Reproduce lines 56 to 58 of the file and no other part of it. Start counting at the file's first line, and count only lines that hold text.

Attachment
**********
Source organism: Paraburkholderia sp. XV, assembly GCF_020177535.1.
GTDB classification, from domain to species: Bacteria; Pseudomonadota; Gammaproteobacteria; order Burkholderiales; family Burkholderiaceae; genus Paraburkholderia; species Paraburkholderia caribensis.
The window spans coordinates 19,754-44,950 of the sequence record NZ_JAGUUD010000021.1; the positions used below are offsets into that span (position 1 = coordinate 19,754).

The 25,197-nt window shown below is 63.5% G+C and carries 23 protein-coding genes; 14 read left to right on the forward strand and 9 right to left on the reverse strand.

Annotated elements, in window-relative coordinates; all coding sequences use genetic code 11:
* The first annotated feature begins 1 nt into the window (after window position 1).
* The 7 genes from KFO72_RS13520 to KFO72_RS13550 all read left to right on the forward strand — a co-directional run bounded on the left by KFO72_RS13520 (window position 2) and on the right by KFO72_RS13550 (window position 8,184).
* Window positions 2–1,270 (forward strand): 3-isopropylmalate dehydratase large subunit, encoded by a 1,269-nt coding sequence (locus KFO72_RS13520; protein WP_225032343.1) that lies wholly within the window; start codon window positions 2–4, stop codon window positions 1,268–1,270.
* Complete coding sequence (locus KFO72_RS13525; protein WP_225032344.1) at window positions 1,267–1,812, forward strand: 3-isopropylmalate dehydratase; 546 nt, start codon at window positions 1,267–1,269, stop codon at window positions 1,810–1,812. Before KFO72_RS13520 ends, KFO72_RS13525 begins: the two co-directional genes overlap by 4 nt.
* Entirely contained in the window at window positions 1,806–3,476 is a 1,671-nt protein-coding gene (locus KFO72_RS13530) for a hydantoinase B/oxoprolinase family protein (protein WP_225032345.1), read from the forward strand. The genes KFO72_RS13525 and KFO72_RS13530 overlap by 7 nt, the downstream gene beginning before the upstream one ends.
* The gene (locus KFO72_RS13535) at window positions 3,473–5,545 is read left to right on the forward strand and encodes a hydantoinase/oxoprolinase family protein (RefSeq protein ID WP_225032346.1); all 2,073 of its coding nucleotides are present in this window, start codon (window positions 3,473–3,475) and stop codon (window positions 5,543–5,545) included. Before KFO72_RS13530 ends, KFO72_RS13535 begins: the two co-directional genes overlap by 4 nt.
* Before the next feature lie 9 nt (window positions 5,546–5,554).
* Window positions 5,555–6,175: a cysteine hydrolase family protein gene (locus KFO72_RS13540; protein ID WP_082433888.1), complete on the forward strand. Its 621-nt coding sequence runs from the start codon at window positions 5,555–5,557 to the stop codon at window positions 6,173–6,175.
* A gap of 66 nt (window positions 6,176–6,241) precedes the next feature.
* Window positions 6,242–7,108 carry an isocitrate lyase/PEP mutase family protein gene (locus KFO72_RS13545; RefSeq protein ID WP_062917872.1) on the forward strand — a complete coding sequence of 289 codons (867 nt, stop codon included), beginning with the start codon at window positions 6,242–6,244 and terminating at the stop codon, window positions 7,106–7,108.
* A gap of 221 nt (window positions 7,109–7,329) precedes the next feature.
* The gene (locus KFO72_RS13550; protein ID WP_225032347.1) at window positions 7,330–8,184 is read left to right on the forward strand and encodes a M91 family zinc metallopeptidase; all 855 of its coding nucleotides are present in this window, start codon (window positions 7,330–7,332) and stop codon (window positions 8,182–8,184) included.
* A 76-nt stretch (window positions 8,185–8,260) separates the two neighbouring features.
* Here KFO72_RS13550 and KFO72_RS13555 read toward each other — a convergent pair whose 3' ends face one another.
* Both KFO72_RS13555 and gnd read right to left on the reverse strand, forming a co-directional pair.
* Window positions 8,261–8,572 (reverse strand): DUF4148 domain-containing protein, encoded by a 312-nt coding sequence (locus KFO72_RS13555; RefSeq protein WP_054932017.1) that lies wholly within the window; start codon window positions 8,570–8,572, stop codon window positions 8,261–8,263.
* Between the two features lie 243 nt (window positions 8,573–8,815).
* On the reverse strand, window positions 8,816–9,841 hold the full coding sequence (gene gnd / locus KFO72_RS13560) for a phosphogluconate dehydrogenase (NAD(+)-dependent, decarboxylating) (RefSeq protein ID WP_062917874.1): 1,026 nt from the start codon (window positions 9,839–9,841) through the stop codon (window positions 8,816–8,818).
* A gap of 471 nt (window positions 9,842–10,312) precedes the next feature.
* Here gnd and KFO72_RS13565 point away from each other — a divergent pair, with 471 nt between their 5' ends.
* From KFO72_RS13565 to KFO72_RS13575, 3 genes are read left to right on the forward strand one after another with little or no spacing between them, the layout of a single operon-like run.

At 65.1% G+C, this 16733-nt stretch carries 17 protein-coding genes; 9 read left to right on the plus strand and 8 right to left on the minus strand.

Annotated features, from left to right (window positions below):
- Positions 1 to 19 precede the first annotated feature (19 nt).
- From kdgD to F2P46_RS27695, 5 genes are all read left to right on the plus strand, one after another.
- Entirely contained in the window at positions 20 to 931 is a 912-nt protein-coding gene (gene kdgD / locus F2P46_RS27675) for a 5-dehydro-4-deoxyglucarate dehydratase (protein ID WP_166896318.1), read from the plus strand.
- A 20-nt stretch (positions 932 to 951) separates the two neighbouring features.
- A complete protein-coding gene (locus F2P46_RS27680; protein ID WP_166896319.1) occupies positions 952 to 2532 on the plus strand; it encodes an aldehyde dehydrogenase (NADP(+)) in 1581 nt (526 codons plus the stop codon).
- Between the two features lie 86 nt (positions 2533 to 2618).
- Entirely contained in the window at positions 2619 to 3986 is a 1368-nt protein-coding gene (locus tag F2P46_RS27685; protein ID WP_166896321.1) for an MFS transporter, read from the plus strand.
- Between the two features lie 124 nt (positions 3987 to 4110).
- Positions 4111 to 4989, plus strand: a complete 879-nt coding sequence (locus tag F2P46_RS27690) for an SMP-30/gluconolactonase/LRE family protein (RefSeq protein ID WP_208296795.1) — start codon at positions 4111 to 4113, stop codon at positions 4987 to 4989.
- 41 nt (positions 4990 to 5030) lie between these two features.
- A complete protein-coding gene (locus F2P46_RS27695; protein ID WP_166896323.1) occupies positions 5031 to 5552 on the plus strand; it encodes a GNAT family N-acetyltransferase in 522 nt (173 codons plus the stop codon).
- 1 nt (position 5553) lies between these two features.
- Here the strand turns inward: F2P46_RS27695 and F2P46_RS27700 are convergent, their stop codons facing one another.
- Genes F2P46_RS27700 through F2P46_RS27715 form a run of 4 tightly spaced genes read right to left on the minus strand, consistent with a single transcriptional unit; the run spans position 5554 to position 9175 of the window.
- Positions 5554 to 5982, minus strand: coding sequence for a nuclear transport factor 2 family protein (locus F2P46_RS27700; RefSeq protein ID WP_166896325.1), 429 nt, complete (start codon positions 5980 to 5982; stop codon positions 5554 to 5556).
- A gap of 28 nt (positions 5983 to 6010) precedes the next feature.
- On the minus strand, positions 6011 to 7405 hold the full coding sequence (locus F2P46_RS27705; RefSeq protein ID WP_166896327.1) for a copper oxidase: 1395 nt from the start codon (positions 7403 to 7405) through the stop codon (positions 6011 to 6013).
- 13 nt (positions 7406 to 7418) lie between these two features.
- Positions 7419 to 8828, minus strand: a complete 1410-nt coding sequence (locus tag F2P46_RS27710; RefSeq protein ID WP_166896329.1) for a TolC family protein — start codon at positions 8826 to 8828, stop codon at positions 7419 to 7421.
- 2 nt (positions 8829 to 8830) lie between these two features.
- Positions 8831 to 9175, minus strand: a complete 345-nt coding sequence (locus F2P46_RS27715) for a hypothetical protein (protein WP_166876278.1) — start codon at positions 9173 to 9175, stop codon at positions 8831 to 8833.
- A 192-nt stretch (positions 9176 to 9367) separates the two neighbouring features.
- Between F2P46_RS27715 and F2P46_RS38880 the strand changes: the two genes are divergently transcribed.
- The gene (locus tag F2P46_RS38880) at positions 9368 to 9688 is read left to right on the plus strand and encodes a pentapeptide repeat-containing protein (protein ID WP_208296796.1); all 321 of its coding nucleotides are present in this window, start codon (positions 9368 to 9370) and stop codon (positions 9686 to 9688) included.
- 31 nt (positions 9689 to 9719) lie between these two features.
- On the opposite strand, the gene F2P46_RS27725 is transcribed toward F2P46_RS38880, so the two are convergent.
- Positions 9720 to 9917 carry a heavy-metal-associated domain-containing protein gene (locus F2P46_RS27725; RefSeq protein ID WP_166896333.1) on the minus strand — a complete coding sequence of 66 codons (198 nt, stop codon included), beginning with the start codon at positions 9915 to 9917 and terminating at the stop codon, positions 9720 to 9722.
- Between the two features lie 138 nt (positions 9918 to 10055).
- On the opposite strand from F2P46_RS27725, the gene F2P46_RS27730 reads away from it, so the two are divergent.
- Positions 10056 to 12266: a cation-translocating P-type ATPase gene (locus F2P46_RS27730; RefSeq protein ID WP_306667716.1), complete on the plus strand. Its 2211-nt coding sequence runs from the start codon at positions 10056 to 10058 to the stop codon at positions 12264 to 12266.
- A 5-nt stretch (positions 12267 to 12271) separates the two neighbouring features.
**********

- Between the two features lie 138 nt (positions 9918 to 10055).
- On the opposite strand from F2P46_RS27725, the gene F2P46_RS27730 reads away from it, so the two are divergent.
- Positions 10056 to 12266: a cation-translocating P-type ATPase gene (locus F2P46_RS27730; RefSeq protein ID WP_306667716.1), complete on the plus strand. Its 2211-nt coding sequence runs from the start codon at positions 10056 to 10058 to the stop codon at positions 12264 to 12266.